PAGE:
- Do your research. Don’t go off clichés and assumptions about a culture. In fact, try to disprove them and understand the reality
- Market research is something every business, no matter how big or small can and should do. If you don’t have the funds for a snazzy MR agency, then a simple Q&A directly with your audience will get you a long way
- If you want a go a step further and do something more formal but affordable, use a Google form to capture user data and analyse it for free
I’m sure you’ve all finished watching Emily in Paris on Netflix by now, right? I hated it, and I loved it all at once. What about you? As a former wannabe francophile (I studied French and have always been obsessed with French language and culture), I found the show offensive quite frankly – thanks to every cliché of French people used in the show. Despite this, there is no denying the show was entertaining. So annoying and insensitive as it was, it was fun to watch.
Cliches are awful – these are just some of the ones we see – men and love, food, fashion, mean french people, whitewashing the diverse streets of the city with 1 token black man in the office. While these are Emily In Paris can somewhatttt get away with all this, in business you certainly can’t.
Brands often need to navigate foreign cultures for launches in new markets and adapting campaigns on a market by market basis, sometimes even town by town, or city by city. It is SO important to ensure you understand your target markets and all their nuances as much as possible. So, let’s explore what brands can learn from Emily In Paris’ mistakes.
Do your research
So Emily in Paris’ biggest flaw is that it’s a portrayal of common assumptions about Paris. How do you overcome this or avoid doing this in your work you ask?
It’s simple – research!
How to do your research
Research can sound quite big and scary sometimes. But honestly it’s way simpler than you think. Every business, and every client you work on, should research and get to know the target audience as much as possible.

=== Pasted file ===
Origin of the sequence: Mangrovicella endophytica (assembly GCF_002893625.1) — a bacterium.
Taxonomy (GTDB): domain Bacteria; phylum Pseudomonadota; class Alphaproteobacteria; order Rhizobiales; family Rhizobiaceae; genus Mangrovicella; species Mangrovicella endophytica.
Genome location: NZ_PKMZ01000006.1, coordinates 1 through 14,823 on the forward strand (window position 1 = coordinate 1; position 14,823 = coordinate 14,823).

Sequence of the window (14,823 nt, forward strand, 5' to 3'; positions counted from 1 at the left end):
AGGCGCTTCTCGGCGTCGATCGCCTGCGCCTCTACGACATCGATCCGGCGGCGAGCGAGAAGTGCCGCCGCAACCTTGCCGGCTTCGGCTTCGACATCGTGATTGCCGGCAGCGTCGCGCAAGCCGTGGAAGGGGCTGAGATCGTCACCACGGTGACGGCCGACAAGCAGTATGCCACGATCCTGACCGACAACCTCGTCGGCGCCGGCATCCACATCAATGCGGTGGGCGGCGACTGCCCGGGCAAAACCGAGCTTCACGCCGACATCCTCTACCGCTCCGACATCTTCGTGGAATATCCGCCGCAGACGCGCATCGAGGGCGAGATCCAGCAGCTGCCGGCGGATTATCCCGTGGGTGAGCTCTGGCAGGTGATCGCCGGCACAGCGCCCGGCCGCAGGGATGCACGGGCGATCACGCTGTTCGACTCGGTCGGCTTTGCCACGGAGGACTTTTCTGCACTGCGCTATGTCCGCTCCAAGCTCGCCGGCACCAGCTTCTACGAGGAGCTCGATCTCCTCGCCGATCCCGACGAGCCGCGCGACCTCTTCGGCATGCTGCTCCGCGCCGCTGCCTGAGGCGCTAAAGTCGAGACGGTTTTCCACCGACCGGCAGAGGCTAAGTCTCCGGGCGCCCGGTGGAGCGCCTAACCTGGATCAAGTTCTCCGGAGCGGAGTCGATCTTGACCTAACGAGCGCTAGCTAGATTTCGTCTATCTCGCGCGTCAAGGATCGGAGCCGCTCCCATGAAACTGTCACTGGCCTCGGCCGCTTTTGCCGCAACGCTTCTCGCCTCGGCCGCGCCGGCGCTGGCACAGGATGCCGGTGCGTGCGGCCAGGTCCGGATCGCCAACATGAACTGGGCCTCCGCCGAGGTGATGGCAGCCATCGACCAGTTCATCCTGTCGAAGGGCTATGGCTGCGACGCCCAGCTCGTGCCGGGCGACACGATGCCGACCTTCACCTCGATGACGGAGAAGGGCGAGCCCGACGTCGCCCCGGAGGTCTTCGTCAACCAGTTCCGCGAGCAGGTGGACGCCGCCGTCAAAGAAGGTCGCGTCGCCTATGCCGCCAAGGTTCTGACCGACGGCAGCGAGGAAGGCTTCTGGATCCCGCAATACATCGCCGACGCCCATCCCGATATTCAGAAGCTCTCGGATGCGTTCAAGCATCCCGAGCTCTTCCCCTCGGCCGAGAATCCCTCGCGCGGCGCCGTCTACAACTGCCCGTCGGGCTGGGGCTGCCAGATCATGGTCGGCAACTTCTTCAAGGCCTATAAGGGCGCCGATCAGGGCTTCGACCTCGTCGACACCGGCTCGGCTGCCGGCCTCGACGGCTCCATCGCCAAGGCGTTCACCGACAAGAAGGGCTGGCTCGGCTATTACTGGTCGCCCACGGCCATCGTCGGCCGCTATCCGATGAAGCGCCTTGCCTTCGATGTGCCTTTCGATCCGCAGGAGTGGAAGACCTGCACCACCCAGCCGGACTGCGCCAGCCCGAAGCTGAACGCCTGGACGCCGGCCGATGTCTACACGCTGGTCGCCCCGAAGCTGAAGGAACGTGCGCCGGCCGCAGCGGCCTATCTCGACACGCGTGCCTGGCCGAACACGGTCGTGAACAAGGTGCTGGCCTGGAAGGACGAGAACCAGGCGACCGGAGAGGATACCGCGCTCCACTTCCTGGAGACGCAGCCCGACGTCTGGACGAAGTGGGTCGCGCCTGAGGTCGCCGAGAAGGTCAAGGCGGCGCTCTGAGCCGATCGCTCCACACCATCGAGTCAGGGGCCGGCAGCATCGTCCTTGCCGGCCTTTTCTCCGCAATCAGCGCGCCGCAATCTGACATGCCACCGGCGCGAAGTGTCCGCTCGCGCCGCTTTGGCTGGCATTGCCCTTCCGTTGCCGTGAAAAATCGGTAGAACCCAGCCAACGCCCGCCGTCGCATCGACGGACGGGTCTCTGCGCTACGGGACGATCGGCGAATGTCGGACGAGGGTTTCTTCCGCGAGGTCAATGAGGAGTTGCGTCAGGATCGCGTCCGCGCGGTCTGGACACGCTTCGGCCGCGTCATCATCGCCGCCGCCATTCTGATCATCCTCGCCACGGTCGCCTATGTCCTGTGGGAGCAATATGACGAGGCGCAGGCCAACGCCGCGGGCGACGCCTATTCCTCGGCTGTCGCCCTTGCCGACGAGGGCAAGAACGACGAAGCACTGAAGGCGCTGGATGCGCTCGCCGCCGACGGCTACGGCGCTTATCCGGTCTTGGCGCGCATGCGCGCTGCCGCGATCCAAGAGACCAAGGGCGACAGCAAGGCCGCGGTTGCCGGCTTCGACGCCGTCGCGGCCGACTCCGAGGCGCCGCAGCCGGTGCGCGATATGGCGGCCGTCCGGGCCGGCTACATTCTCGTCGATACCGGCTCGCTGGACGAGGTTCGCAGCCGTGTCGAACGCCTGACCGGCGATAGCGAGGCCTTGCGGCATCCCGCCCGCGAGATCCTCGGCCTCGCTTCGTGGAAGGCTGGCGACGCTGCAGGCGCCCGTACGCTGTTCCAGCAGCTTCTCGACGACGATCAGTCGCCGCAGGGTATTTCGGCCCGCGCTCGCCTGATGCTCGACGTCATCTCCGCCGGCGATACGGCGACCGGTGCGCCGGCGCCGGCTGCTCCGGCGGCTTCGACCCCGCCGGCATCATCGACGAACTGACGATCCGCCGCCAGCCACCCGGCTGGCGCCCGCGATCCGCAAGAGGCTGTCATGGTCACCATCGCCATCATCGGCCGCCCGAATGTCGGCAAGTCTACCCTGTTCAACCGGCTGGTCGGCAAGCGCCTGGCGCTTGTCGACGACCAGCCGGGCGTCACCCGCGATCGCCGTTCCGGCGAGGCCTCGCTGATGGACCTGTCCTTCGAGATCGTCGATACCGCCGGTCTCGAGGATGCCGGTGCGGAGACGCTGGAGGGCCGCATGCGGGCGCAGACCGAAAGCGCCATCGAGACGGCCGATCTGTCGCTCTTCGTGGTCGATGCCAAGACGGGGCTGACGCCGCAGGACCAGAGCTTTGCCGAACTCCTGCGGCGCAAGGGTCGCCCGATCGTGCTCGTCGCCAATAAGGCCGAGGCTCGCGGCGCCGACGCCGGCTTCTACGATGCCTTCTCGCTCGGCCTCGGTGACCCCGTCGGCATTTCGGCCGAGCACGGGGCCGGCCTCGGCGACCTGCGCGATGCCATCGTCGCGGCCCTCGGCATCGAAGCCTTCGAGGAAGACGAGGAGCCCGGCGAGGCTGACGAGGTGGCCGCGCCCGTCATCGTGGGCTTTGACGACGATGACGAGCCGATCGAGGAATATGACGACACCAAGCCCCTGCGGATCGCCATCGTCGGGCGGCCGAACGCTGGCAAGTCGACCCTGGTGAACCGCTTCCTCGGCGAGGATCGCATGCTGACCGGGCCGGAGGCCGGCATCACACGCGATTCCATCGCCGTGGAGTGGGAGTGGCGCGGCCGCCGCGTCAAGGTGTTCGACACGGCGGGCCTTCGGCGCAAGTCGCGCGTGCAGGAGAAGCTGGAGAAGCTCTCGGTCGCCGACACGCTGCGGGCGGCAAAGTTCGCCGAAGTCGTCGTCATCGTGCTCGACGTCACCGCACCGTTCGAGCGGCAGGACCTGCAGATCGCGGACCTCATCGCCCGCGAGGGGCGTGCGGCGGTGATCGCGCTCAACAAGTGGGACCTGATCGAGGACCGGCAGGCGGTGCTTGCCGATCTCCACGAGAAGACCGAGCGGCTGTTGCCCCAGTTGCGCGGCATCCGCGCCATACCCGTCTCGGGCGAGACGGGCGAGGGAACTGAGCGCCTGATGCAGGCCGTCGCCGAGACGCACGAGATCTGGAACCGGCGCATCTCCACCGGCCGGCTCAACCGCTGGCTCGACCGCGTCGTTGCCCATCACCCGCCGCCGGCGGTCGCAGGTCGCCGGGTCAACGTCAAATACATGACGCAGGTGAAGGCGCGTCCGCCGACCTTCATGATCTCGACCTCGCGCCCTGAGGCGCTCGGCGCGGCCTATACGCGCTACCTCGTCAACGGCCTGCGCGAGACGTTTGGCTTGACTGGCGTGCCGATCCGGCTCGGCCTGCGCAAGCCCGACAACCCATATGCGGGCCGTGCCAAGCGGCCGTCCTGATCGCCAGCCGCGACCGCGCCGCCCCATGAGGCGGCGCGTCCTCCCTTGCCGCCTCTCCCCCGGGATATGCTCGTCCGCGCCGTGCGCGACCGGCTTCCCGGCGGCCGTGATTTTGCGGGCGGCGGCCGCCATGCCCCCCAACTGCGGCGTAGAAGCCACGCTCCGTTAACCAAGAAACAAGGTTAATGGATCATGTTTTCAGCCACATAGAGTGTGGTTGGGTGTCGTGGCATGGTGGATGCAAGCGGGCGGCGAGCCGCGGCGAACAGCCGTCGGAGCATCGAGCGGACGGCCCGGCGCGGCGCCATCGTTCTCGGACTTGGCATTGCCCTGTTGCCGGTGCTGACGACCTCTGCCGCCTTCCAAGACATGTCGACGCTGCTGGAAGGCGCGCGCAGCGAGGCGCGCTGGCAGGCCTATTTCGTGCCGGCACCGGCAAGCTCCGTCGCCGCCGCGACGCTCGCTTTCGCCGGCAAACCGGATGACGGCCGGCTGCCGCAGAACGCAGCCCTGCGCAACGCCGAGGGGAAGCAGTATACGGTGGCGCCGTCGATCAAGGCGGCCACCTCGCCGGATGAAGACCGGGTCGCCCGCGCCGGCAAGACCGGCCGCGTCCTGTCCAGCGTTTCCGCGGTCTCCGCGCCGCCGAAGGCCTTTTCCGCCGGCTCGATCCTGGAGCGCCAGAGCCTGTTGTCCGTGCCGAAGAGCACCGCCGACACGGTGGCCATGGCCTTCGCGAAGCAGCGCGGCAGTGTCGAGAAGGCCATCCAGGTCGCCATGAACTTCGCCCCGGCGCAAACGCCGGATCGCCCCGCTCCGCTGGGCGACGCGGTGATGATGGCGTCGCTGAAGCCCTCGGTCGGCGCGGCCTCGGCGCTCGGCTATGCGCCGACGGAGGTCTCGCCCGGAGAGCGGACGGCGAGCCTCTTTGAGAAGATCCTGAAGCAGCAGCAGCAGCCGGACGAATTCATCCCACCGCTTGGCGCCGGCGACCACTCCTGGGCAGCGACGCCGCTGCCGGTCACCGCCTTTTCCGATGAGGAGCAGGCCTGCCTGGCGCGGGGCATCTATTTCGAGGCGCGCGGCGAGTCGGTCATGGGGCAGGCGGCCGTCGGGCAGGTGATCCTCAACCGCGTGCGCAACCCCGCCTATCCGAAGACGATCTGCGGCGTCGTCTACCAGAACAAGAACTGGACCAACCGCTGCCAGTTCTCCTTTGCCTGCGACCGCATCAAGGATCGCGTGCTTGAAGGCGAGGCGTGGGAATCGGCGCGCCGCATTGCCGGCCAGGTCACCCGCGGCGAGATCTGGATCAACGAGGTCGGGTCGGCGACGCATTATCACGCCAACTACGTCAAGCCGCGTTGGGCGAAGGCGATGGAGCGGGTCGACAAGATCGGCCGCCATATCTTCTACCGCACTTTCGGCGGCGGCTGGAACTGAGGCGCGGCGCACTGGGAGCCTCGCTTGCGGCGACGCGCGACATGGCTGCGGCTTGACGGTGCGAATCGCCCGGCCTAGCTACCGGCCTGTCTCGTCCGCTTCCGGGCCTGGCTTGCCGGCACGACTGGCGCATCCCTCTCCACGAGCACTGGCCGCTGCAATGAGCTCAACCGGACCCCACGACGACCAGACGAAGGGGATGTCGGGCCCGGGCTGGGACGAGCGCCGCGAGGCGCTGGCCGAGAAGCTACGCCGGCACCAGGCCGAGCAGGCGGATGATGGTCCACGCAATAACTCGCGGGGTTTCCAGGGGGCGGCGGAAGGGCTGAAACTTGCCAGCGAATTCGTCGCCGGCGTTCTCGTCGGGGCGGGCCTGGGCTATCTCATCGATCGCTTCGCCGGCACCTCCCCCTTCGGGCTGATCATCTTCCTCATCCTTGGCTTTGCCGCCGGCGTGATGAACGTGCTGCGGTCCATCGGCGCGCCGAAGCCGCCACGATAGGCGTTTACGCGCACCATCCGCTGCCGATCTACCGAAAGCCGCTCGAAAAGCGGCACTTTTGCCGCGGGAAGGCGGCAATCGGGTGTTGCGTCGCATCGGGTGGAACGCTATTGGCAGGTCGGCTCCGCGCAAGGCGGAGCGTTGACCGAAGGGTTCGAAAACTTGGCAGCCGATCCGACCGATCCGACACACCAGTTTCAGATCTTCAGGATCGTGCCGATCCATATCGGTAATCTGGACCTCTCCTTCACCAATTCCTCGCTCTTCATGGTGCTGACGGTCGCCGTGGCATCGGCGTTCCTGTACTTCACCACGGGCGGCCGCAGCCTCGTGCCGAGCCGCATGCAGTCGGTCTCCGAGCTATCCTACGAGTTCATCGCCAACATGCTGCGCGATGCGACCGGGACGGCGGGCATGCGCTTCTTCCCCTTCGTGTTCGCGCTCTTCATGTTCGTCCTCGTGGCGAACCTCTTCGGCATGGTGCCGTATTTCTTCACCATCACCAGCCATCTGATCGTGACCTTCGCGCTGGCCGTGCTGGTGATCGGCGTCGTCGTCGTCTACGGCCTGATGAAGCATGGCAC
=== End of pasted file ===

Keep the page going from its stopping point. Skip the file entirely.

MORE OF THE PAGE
Speak to them directly if you can, and get to know them.
Market research doesn’t have to be done by a huge expensive agency. You can do it yourself, get to know your audience more effectively, and keep costs low in the meantime.
Where to start?
If you can, speak to you audience directly, if not, put some questions into the ether and see what comes back, or hire a professional.
A couple of methods below:
1) Reach out to them directly and open a dialogue to share thoughts and feedback. This can be via social media, email, phone or any other channel of communication.
2) Organise calls (or meetings IRL) with a number of members of your audience and prep some specific questions for them. Think of a piece of information that you’d love to know that would really help you in your work and ask them that. And remember to ask more broad questions about them to truly get to know them. Take the time to – you never know what interesting things you’ll learn.
3) Set up a Google form in the style of a survey. It’s simple and free to capture quantitative and a bit of qualitative data from your audience. Post a link to the survey on your social media, or even send it directly to your audience asking them nicely to answer the questions. Then analyse you data.
- Had the writers and team behind Emily in Paris done a bit of this before creating the Netflix show, it would have been a bit more authentic and less offensive. Some things they might now know about Paris:
- Paris is an extremely diverse city, unlike the (almost) all-white depiction in the show
- French people are generally very friendly, contrary to many characters demeanour in the show… Far more friendly than dearest London, in my experience
- Not every Parisian man is a creep that hits on every pretty young woman
- French women rarely wear heels around the city on your normal work day… Not with the amount of cobble stones and walking your average Parisian does
- So much more
Overall, let’s be honest, the show is meant to be a bit of fun, and potentially escapism. It’s not necessarily meant to be a factually correct documentary about Paris. However, that’s not to say you can’t use this cliché-bomb as an impetus to to make sure you never fall into the trap of clichés and assumptions in your professional life… Which could be more detrimental than a simple rom-com on Netflix. Your key takeaway, as someone who works on brands and marketing, is to remember to do your research and explore the reality and nuances of culture.